Keep up with dog and cat shedding on hard floors and carpet

Pets can make great roommates.

Their presence makes your life better — but significantly messier, too. And unlike in a passive-aggressive roommate group chat, you can’t tell a pet to clean up after itself.

Whether they have a favorite floor spot for rolling around, or prefer to spread the love (fur) around the house, it’s impossible to follow their trail with a vacuum and lint roller. Sending a robot vacuum to tidy your floors on a regular schedule can cut you a major break on your added chores as a pet parent.

What makes a robot vacuum good for pet hair?

You’re the human here, but the types of floors in your home will probably be a big part of your decision.

Virtually all robots can master hardwood floors (as well as laminate, tile, and vinyl). Smooth surfaces don’t take a spiderweb-like grasp on pet hair like carpets do. The hair may blow across and collect in furballs, but it’s relatively easy for any robot vacuum to grab with a rotating brush, push it into the line of suction, and scoop it up. If your home’s corners are particularly popular hangout spots for furballs, a D-shaped robot vacuum can detail those walls and 90-degree angles better than a circular vac.

A living space that contains a combination of hard floors and carpet or rugs will prove to be a little more challenging. The robot vacuum you choose should be able to detect different floor types and be able to hoist itself over the spots where they switch over without getting tripped up. Most vacs on the market today are smart enough to enact some sort of boost mode to work a little harder on carpets, though suction power itself plays a bigger role when it comes to extracting pet hair from carpeting. Veer toward a model harnessing with between 2,000 and 3,000 Pa of suction.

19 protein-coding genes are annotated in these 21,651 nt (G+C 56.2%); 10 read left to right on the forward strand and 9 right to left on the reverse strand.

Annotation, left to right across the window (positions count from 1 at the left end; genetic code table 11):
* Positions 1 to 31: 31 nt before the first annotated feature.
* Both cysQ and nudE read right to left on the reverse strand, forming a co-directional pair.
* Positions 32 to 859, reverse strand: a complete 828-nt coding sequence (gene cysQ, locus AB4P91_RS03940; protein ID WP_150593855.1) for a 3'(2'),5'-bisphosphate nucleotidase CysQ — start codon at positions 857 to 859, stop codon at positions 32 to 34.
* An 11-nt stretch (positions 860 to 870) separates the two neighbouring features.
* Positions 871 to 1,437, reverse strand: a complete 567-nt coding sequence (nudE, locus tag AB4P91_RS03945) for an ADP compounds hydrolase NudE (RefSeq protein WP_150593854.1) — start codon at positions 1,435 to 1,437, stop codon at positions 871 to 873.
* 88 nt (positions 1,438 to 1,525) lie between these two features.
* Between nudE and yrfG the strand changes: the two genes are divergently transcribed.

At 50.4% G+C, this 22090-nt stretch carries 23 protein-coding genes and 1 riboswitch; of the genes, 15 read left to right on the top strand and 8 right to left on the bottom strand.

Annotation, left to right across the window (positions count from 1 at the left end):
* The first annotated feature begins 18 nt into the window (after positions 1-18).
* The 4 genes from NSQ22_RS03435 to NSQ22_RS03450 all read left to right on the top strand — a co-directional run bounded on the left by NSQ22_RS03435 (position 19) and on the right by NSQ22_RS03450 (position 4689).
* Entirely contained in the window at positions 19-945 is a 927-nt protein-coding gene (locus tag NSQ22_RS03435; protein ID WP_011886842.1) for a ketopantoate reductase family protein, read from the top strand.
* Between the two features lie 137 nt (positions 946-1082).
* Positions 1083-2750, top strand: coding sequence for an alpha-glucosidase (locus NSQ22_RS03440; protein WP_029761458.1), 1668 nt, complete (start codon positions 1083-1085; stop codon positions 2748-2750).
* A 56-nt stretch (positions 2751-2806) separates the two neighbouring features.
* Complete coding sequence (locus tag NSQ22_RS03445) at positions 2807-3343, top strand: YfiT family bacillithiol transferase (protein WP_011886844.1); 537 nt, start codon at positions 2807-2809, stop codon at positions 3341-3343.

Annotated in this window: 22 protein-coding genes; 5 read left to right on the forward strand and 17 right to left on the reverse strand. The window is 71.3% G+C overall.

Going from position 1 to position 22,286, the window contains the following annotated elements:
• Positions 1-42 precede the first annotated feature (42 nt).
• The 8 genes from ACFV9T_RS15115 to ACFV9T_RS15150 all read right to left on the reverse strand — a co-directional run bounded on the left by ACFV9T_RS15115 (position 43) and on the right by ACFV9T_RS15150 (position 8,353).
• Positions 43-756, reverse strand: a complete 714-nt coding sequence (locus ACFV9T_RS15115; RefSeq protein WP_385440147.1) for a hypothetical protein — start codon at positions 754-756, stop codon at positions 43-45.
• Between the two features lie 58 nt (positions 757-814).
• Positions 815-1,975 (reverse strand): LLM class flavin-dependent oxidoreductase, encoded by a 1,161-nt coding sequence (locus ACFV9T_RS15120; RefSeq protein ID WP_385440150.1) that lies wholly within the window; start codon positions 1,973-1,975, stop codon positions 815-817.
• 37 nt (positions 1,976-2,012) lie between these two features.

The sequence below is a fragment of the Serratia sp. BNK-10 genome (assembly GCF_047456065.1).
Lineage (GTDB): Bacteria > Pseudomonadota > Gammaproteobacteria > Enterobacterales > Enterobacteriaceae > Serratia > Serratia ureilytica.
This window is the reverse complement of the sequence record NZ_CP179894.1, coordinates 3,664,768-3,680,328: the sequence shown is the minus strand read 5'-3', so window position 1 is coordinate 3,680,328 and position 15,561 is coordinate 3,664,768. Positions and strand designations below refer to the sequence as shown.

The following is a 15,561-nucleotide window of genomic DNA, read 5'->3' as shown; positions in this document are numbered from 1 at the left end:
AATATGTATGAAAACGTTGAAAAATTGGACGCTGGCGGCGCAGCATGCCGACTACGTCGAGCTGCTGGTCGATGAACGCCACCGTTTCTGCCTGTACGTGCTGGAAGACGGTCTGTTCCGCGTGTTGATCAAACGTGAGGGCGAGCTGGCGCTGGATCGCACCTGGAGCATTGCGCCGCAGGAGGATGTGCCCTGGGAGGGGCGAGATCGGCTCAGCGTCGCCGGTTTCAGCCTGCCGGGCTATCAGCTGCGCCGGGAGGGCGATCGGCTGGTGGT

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Stronger vacuums collect more debris in every trip, and households dealing with shedding probably require more trips to tackle the extra debris. Naturally, these dust bins will fill up faster than a vacuum cleaning a petless household once a week. A self-emptying vacuum alleviates the need for you to empty the dustbin on the daily, letting you off the hook for one to three months at a time.

Pet owners with allergies will appreciate the streamlined emptying process for another reason. The automatic emptying process involves sucking the contents of the dust bin directly from the vacuum into the canister on the loading dock, containing the blast of dust that typically clouds the trash can during manual dumping. Allergy sufferers can also look for vac models that house HEPA filters.

Do robot vacuums scare pets?

No one *wants* their robot vacuum to be loud, but noise level should be a heavier consideration in households with skittish pets. Some models are louder than others, depending on the strength of the motor or, on more high-tech models, a noise-dampening design. If your pet reacts well (or doesn’t react) to the dishwasher, a hairdryer, or a blender, the low roar of most robot vacuums should be tolerable.

A robot vac that reliably follows boundaries might be helpful to avoid knocking into a water bowl or slurping up corners of a dog bed. Most low-end vacs come with adhesive magnetic strips that create a physical border around danger zones, but virtual no-go zones on nicer vacs that utilize laser mapping are far more reliable — and one less thing to chew on.

The noise level on automatic emptying stations is a different story. They sound like a plane taking off. However, the deafening whoosh only lasts for about 15 seconds, and the ability for a dock to hold months’ worth of debris is crucial for homes where a robot vacuum could fill its on-board dustbin after cleaning a few rooms filled with pet hair.

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Stevie Flavio
Film Writer


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